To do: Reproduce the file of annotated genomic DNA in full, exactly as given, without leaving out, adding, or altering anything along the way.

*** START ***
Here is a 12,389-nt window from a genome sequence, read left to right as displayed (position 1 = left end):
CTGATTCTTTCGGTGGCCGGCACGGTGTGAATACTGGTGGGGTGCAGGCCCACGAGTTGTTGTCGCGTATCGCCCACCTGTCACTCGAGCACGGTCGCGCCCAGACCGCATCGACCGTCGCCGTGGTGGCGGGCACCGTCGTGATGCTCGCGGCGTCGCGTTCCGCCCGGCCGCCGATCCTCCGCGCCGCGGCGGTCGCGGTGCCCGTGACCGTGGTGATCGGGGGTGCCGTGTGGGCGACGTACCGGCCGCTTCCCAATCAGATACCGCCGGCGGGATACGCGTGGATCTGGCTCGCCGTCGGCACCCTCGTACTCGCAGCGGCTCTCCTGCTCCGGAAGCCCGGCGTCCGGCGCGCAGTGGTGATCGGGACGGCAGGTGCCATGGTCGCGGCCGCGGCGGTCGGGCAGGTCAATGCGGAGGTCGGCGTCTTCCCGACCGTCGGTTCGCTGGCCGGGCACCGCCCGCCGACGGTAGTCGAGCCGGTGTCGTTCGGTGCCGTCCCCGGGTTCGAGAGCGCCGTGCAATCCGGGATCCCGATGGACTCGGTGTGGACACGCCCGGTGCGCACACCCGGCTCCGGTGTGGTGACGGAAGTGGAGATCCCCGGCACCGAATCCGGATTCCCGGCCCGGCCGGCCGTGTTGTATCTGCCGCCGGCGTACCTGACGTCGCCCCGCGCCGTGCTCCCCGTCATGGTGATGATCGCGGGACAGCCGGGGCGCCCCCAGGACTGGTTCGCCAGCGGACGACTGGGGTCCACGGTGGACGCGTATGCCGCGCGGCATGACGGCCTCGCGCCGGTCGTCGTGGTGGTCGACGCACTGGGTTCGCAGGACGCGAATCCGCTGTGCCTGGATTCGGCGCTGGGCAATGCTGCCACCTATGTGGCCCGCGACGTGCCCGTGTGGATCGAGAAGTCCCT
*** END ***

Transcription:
Here is a 12,389-nt window from a genome sequence, read left to right as displayed (position 1 = left end):
CTGATTCTTTCGGTGGCCGGCACGGTGTGAATACTGGTGGGGTGCAGGCCCACGAGTTGTTGTCGCGTATCGCCCACCTGTCACTCGAGCACGGTCGCGCCCAGACCGCATCGACCGTCGCCGTGGTGGCGGGCACCGTCGTGATGCTCGCGGCGTCGCGTTCCGCCCGGCCGCCGATCCTCCGCGCCGCGGCGGTCGCGGTGCCCGTGACCGTGGTGATCGGGGGTGCCGTGTGGGCGACGTACCGGCCGCTTCCCAATCAGATACCGCCGGCGGGATACGCGTGGATCTGGCTCGCCGTCGGCACCCTCGTACTCGCAGCGGCTCTCCTGCTCCGGAAGCCCGGCGTCCGGCGCGCAGTGGTGATCGGGACGGCAGGTGCCATGGTCGCGGCCGCGGCGGTCGGGCAGGTCAATGCGGAGGTCGGCGTCTTCCCGACCGTCGGTTCGCTGGCCGGGCACCGCCCGCCGACGGTAGTCGAGCCGGTGTCGTTCGGTGCCGTCCCCGGGTTCGAGAGCGCCGTGCAATCCGGGATCCCGATGGACTCGGTGTGGACACGCCCGGTGCGCACACCCGGCTCCGGTGTGGTGACGGAAGTGGAGATCCCCGGCACCGAATCCGGATTCCCGGCCCGGCCGGCCGTGTTGTATCTGCCGCCGGCGTACCTGACGTCGCCCCGCGCCGTGCTCCCCGTCATGGTGATGATCGCGGGACAGCCGGGGCGCCCCCAGGACTGGTTCGCCAGCGGACGACTGGGGTCCACGGTGGACGCGTATGCCGCGCGGCATGACGGCCTCGCGCCGGTCGTCGTGGTGGTCGACGCACTGGGTTCGCAGGACGCGAATCCGCTGTGCCTGGATTCGGCGCTGGGCAATGCTGCCACCTATGTGGCCCGCGACGTGCCCGTGTGGATCGAGAAGTCCCT